City Research Online

Do Remote Workers Deter Neighborhood Crime? Evidence from the Rise of Working from Home

Mcconnell, B. ORCID: 0000-0001-6029-9479 (2024). Do Remote Workers Deter Neighborhood Crime? Evidence from the Rise of Working from Home (10924). Munich, Germany: CESifo.


In this paper, we provide the first evidence of the effect of the shift to remote work on crime. We examine the impact of the rise of working from home (WFH) on neighborhood-level burglary rates, exploiting geographically granular crime data and a neighborhood WFH measure. We document three key findings. First, a one standard deviation increase in neighborhood WFH (9.5pp) leads to a persistent 4% drop in burglaries. This effect is large, explaining more than half of the 30% decrease in burglaries across England and Wales since 2019. Second, this treatment effect exhibits heterogeneity according to the remote work capacity of contiguous neighborhoods. Specifically, being surrounded by relatively high WFH neighborhoods can entirely offset the crime-reducing benefit of a given neighborhood’s WFH potential. This is consistent with the predictions of a spatial search model of criminal activity that we develop in the paper. Finally, we document large welfare gains to the decrease in burglary. We estimate welfare gains using a hedonic house price model. Our most conservative estimates show the welfare gains are £24.5billion (1% of 2022 UK GDP), but the true gains are likely much higher. These estimates suggest the reduction in burglaries are among the most important consequences of the rise in WFH.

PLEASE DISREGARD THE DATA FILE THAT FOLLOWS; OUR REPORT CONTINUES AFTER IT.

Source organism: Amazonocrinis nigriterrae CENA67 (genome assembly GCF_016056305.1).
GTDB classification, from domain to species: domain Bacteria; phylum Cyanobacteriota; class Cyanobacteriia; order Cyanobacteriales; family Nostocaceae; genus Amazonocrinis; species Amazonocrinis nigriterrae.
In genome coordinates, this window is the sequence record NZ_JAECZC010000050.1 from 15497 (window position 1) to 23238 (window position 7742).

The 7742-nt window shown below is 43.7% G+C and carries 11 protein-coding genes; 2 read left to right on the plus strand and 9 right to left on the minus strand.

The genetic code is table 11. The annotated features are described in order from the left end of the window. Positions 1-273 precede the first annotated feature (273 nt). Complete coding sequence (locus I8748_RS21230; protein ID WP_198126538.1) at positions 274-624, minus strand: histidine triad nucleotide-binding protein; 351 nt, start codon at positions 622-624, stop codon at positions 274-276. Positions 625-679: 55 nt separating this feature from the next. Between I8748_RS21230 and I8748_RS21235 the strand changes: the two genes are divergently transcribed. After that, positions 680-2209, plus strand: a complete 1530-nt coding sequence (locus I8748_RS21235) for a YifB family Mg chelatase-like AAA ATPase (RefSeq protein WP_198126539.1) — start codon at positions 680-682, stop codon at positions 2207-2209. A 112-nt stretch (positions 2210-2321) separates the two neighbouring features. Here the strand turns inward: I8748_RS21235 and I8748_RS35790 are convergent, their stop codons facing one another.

Publication Type: Monograph (Working Paper)
Publisher Keywords: working from home, property crime, spatial spillovers, hedonic house price models
Subjects: H Social Sciences > HD Industries. Land use. Labor
H Social Sciences > HM Sociology
H Social Sciences > HN Social history and conditions. Social problems. Social reform
Departments: School of Policy & Global Affairs
School of Policy & Global Affairs > Economics
SWORD Depositor:
[thumbnail of ssrn-4717748.pdf]
Text - Pre-print
Download (3MB) | Preview


Add to AnyAdd to TwitterAdd to FacebookAdd to LinkedinAdd to PinterestAdd to Email


Downloads per month over past year

View more statistics

Actions (login required)

Admin Login Admin Login